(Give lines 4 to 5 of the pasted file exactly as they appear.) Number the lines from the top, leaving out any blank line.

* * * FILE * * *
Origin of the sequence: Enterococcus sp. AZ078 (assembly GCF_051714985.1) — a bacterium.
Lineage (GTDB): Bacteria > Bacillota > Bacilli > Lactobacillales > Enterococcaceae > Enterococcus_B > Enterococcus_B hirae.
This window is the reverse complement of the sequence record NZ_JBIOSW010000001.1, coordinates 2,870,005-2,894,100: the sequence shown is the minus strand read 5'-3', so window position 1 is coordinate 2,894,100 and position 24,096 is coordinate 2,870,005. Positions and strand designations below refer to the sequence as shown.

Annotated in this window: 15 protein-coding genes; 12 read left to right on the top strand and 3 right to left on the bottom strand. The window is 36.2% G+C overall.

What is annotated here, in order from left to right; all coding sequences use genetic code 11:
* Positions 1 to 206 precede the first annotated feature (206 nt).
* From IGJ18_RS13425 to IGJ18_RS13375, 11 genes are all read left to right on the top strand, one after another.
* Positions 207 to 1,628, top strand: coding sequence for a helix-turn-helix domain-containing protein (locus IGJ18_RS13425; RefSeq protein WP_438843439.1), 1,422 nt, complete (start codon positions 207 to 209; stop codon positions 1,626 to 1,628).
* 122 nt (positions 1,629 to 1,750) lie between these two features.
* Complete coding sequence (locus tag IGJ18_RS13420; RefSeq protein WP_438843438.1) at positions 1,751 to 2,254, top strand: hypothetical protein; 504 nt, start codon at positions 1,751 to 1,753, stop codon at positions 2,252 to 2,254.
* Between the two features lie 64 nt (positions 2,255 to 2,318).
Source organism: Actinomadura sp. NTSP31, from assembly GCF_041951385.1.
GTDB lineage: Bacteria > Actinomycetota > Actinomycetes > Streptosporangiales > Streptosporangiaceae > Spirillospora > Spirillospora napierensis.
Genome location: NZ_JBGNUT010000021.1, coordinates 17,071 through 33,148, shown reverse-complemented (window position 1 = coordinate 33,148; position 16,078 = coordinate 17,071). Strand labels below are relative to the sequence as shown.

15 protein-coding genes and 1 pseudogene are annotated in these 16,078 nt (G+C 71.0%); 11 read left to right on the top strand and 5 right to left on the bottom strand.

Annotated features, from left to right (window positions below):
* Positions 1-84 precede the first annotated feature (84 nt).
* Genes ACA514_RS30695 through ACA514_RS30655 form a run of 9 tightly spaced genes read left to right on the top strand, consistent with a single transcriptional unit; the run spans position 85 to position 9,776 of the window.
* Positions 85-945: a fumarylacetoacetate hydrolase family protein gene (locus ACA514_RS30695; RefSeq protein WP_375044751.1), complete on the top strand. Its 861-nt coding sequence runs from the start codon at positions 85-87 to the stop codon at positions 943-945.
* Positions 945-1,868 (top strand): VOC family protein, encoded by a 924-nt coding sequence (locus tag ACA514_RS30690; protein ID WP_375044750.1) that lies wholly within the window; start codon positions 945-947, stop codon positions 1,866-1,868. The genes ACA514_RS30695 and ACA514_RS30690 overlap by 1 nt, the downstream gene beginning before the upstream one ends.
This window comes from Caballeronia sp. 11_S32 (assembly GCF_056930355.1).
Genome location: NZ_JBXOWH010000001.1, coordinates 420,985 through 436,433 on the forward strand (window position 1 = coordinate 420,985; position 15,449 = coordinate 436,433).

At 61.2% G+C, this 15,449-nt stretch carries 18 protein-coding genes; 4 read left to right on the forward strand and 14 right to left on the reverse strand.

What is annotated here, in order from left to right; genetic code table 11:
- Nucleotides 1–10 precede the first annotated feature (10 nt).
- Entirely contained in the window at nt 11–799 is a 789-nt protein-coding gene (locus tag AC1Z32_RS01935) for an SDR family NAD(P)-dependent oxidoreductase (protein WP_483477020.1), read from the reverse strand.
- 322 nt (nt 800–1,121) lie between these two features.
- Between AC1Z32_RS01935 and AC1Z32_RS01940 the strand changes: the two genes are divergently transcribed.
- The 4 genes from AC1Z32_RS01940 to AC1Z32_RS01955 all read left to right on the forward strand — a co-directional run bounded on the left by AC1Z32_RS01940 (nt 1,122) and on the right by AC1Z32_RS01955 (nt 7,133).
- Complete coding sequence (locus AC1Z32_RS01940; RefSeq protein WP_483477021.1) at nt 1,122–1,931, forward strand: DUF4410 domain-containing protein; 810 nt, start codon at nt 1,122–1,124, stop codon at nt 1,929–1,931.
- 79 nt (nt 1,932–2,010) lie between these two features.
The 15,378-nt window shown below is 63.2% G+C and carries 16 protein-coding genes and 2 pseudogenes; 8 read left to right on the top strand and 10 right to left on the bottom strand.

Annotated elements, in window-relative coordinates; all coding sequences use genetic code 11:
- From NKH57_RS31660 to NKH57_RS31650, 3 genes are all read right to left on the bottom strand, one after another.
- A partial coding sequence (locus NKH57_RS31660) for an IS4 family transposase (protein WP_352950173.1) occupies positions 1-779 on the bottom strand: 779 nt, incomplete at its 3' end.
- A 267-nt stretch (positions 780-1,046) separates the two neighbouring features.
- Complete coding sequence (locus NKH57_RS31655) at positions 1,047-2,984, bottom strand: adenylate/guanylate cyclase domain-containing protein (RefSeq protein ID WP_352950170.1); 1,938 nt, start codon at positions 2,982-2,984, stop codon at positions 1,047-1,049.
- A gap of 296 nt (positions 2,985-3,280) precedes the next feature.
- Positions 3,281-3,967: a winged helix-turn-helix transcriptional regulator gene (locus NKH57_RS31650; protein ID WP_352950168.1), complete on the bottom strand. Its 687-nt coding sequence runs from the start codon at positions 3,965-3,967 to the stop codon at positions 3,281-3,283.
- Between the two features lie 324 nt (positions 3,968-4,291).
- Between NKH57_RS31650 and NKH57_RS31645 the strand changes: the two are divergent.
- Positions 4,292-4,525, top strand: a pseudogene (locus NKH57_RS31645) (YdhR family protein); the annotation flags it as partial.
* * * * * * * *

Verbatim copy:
Annotated in this window: 15 protein-coding genes; 12 read left to right on the top strand and 3 right to left on the bottom strand. The window is 36.2% G+C overall.

What is annotated here, in order from left to right; all coding sequences use genetic code 11: